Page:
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Lethbridge Herald Newspaper Archives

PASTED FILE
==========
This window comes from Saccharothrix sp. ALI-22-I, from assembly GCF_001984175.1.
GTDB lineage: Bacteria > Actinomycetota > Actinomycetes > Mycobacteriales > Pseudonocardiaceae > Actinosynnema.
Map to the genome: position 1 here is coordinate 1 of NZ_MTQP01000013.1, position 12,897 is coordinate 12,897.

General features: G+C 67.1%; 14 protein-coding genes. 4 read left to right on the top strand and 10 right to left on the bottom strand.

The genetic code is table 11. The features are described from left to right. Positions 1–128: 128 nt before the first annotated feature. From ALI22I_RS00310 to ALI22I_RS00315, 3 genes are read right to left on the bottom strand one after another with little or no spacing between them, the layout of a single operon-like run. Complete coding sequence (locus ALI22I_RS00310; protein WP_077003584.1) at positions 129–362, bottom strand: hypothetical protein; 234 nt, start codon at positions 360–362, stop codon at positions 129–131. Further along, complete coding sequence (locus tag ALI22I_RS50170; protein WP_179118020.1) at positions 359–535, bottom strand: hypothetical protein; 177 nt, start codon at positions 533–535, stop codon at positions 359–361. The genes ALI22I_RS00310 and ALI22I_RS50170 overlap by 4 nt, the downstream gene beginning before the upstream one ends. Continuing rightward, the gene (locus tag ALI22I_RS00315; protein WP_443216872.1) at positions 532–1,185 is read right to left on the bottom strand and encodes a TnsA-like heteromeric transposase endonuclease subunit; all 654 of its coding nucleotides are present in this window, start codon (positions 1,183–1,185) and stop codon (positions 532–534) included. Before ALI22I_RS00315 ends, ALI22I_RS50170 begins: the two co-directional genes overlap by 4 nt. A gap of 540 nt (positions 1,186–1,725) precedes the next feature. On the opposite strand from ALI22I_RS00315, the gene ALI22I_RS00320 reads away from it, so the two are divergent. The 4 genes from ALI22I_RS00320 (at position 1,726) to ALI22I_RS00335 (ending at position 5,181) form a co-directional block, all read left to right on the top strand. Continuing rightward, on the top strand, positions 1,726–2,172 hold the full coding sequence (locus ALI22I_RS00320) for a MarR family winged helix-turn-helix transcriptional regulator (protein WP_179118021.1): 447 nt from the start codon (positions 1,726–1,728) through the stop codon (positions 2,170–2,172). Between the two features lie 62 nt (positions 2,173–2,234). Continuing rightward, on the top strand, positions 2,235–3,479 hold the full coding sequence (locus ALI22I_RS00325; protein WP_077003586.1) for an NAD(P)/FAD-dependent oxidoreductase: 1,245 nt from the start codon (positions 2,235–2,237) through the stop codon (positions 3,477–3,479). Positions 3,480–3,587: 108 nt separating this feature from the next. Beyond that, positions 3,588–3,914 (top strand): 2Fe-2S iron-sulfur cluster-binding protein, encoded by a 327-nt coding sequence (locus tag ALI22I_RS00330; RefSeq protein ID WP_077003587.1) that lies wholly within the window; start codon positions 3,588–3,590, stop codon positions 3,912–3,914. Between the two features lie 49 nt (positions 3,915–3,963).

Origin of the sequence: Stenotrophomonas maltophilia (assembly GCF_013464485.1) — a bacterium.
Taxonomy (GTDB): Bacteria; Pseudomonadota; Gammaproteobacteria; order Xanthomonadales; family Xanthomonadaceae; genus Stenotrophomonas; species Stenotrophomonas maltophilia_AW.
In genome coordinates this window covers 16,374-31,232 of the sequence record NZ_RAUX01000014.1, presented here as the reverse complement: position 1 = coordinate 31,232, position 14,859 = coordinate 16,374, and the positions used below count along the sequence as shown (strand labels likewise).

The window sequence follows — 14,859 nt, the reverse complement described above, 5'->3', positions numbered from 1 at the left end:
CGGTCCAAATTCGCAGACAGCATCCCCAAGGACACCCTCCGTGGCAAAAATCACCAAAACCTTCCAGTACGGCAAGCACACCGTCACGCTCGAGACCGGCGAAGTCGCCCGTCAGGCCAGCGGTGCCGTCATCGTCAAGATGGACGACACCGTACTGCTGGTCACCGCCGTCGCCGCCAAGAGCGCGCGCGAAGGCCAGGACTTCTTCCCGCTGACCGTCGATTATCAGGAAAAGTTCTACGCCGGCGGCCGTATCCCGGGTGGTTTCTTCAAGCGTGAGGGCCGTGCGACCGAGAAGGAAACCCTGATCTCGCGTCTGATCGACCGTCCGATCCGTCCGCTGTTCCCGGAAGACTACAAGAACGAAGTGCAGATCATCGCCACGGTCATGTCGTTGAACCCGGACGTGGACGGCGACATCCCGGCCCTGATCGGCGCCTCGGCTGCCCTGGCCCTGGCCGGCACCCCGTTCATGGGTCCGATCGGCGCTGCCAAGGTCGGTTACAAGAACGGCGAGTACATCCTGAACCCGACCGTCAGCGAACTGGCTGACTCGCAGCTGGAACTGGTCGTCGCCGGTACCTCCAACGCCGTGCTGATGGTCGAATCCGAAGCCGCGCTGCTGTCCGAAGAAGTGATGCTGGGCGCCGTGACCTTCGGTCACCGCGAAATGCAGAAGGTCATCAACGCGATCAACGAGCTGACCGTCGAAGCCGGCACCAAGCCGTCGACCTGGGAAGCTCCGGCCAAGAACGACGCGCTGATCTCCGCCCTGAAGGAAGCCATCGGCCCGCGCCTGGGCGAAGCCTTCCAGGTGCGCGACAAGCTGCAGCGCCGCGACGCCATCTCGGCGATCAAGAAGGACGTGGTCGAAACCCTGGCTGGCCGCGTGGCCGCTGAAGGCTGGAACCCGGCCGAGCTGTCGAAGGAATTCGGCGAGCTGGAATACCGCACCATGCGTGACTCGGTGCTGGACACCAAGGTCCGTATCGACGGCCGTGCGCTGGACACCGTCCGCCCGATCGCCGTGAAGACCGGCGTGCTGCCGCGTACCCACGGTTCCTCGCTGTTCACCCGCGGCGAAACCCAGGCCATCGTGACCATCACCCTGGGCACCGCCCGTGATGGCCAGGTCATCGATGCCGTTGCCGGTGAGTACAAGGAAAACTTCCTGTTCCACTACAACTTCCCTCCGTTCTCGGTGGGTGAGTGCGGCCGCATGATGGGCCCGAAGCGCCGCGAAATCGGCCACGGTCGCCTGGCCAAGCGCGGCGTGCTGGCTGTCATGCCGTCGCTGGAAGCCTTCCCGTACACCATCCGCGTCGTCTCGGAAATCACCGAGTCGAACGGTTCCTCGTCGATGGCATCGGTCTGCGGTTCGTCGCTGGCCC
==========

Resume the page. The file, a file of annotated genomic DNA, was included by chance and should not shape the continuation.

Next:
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Lethbridge Herald, The (Newspaper) - February 26, 1975, Lethbridge, Alberta 20 THE LETHBRIDGE HERALD Wtdntsdiy, February 28, 1975 Thatcher visit to Scotland boosts sagging party morale Herald London Bureau EDINBURGH The ecstatic welcome received by Margaret Thatcher in Scotland last week is a major boost to the sagging morale of the Scottish Conservative party. Her short visits to Edinburgh and Glasgow showed that her novelty as a new and woman leader had captured the public im- agination. The crowds were friendly and enthusiastic. She spoke well and pithily about the need to fight creeping socialism and got a fairly good welcome from the Scottish press. But she did not really address herself to the serious problem of Scottish conservatism, which is how to deal with rampant nationalism. In fact, at a Glasgow news conference, she was accused of being vague on what she thinks about the devolution of govern- ing powers to a Scottish assembly. An identical impression was left at the London news conference just after she had won the Conservative leadership when she was asked what her policy would be on devolution. She replied that the policy had been made clear during the Com- mons two day devolution debate held at the beginning of February. As in other areas, such as foreign affairs, it is proving dif- ficult to establish what Mrs. Thatcher's personal policy feelings are. There is a general impression that she is a firm unionist, meaning that she would be opposed to anything thai would lessen the unity of the constituent parts of the United Kingdom. The mood of senior Scottish Conservatives is only slightly brighter than the black despair into which they were plunged last October by the astonishing general election results. In February, 1974, the Conservatives took 21 of the 71 Scot- tish seats, with 32.9 per cent of the vote, a drop from June, 1970, when they held 23 seats with 38 per cent of the vote. In October, 1974, they won only 16 seats with 24.7 per cent of the vote, their lowest percentage since 1922. The main cause was the rise of Scottish nationalism. In June, 1970, the Scottish National party won one seat with 11.4 per cent of the vote. In February, 1974, it won seven seats with 21.9 per cent and in October it won 11 seats with 30.4 per cent. It now stands second in 42 constituencies and is increasingly being perceived as the only serious alternative voters have to the Labor party, which holds 41 seats. When Mrs. Thatcher announced her new shadow cabinet last week, there was much surprise in Scotland that she did not replace Alick Buchanan Smith, who has been shadow Scottish secretary since February, 1974. The appointment was hurriedly made at that lime by Edward Heath because Gordon Campbell, the Scottish secretary from 1970 to 1974, had been defeated by Winifred Ew- ing of the.Scottish National party in Moray and Nairn. Mr. Buchanan Smith suffers from the twin drawbacks of having an English accent and being identified with the Scottish Conservative manifesto for the October, 1974, election whose main points were building a new soccer stadium in Glasgow and removing the toll charges from the Forth Road bridge. These suggested solutions to Scottish problems were regarded as irrelevant and insulting by many Scottish voters. It had been thought that Mrs. Thatcher would pick as her Scottish spokesman the bustling and blunt member for Glasgow Cathcart, Teddy Taylor. Mr. Taylor's broad Glasgow accent is often heard ar- ticulating the opinions of the Tory grassroots and he is an ex- tremely popular figure in Scotland, regardless of party af- filiations. So close is he to grassroots thinking that senior members of the Scottish National party say he almost became a member just after the February, 1974, election. The reason he almost did is the key to why Mrs. Thatcher has not selected him at this time. Mr. Taylor is strongly opposed to British membership of the Common Market and because of this he was frozen out by, Mr. Heath when the Conservatives were in power. After the February election, someone told Mr. Heath how close he was to losing his most popular Scottish member and Mr. Taylor was asked to help his leader plan Scottish policy for the next elec- tion. This kept him in the fold but Mrs. Thatcher could hardly promote him shortly before the June national referendum that will decide whether Britain stays in or leaves the Common Market. Part of the Nationalist advance last October was due to its hard stance against Common Market membership. It is generally believed that most Scottish voters will vote No to the Market in the referendum. NATIONAL DEPT. STORES AFTER INVENTORY CLEARANCE SALE! KSffi ciiAKGKX WITH SAVINGS IN ALL DEPARTMENTS TO SAVE YOU MONEY! 302-5th Street South CHARGKX Thursday Friday 9 to 9. FAMOUS AMERICAN MAKER! STA PREST WOVEN TWILL FLARE JEANS Reg. Made of 50% Fortrel and 50% cotton for toughness. Sizes 30 to 38 in navy or tan. SPECIAL CLEARANCE 3 days only 9 97 SAVE SUPER SPECIAL! CHILDREN'S PARKAS 100% nylon outer shell with imitation fur trim hood. Size 6. Navy only 5 SAVE MEN'S EIDERDOWN SHIRTS Made of 100% cotton. Sizes 15 to Red or Blue Check. 3 FINAL CLEARANCE! GIRLS' DOWNFILLED S.E. WOODS SKI JACKETS 100% nylon outer shell and poly- 0 ester fibre fill sleeves. Heavy duty zipper and concealed hood. Limited sizes. S.M.L. Reg. S35. NOW ONLY.......... 18 SPECIAL CLEARANCE! SKI JACKETS e'S." marked at low prices for quick Reg. 19.50 Reg. 11.95 Reg. 13.50 SALE PRICE 12.88 SALE PRICE 8.88 SALE PRICE 6.95 SPRING SHOWING LADIES' COATS The latest in Spring Fashion to compliment your new outfit. Tailored in short or long lengths and fresh spring colors at budget prices. Priced from 29 50 SHOP NOW AND SAVE! MEN'S TERRY BATH ROBES H.J.S11.50-SIVI 15.50 Made of 100% water absorbing cotton. Assorted colors. Sizes S.M.L. i 15.50 6 I MEN'S NAME BRAND WORK BOOTS Vour choice of soft or safety toe in 6" or 8" styles. Big selection. SAVE HIGH LOFTED FIBRE SEALED BLANKETS Satin bound edges. Size 72 x 90. Assorted colors. Reg. Save Now 8 MEN'S SKI JACKETS With 100% nylon outer orlon pile lining. Concealed hood. Sizes S.M.L.XL Reg. Now only lining. SPECIAL CLEARANCE! MEN'S SUITS All at one fantastic low price. Reg. to These were chosen from our regular stock to make way for new styles. Broken size range. 29 50 BIG SAVINGS! LADIES' BLOUSES TOPS Big assortment of styles. Reduced for quick sale. ONLY 3 RED SOLE RUBBER BOOTS With steel shank and cleated soles. MEN'S Size 6-12 BOYS' Size 1-5 YOUTHS' Size 11-13 '4.79 M.39 Western dress considered sign of slavery in India By RAM SUNDAR CP Correspondent BOMBAY (CP) Nearly three decades after India threw off the yoke of colonial rule, the extent of British influence in the country remains a topic of lively controversy. Take dress, for example. Western-style clothes are in- creasingly popular and hun- dreds of tailoring shops in In- dia's major cities boast that their master-cutters are "London-trained." But' many Indians regard western dress as a sign of slavery which should be elimi- nated. A clash between the oppos- ing points of view has oc- curred in Bangalore, capital of the southern state of Kar- nataka, where the director of technical education has ordered male teachers in technical schools and col- leges to wear either Indian- style buttoned-up coats or lounge suits with a tie. A. Ramachander, a teacher at the state polytechnical school for women, was transferred to another school after he insisted on attending classes wearing a flowing native dhoti and kurta "It is a shame that our gov- ernment officials have no na- tional Ramachander said. "Why seek to impose British customs on us 28 years after we threw the British Socialists and Communists said they would raise the issue of Ramachander's transfer at the next session of the state legislature. Meanwhile, the government softened the dress edict by is- suing a "clarification" saying the director's circular was only a "recommendation." Clocked Doug Parkin works in- side historic clock on Salt Lake City's Main Street. It's not known when the clock was erected, but 1868 photographs show the street without a clock, while 1880 photos show it in place. The clock, its pedestal made of bronze and iron, was first run by a waterwheel, then by springs and batteries, then was connected to a 'master electric system inside a nearby bank. Parkin isn't dismantling the old timepiece for good it is going into storage until .the city completes its Main Street remodelling project. CAREER OPPORTUNITIES CO-ORDINATOR OF BUSINESS AFFAIRS required by FORT McMURRAY SCHOOL DISTRICT No. 2833 This rapidly expanding School District with a budget of over two million dollars requires a Business Administrator to take primary res- ponsibility for housing and general office management. Please apply stating education, experience .and salary expected to: Mrs. A. Tolen Secretary-Treasurer Fort McMurray School District No. 2833 8314 Fraser Avenue Fort McMurray, Alberta T9H 1X1 Agricultural Irrigation Trainees Required For the following position: SALES AND SERVICE Contact Miss A. Kostiuk 327-1571 for interview appointment. OLIVER INDUSTRIAL SUPPLY LTD. Lethbridge Calgary Brooks Irrigation Division ACCOUNTANT Large industrial distributor requires an ex- perienced accountant at the head office in Leth- bridge. The successful applicant will have one or two years of formal accounting training or equivalent experience. A familiarity with or an interest in data processing would be helpful. Write stating qualifications and experience to J. V. Scotter. C.A., Oliver Industrial Supply Ltd., 236 36 St. N., Lethbridge, Alberta. EDUCATIONAL PSYCHOLOGIST POSITION: required by FORT MCMURRAY SCHOOL DISTRICT NO. 2833 The successful candidate will serve as school with duties primarily at the elementary school level. This Is a multi-faceted position which will involve counselling, testing, diagnosis, and individual program development for i-tudents with learning disabilities. The psychologist will also consult with parents and let ihers and will assist teachers with the implementation of special programs for students with learning disabilities. QUALIFICATIONS: A minimum of a Masters Degree in Guidance and Counselling or School Psychology. SALARY! Up to per annum depending on qualifications and experience COMMENCEMENT: September, 1975. Apply in writing including references and other pertinent information to: Mr. Jerry L. Sacher Superintendent of Schools Fort McMurray School District No. 2833 1314 Frater Avenue Fort McMurray, Alberta .________________________________________ T9H 1X1 ;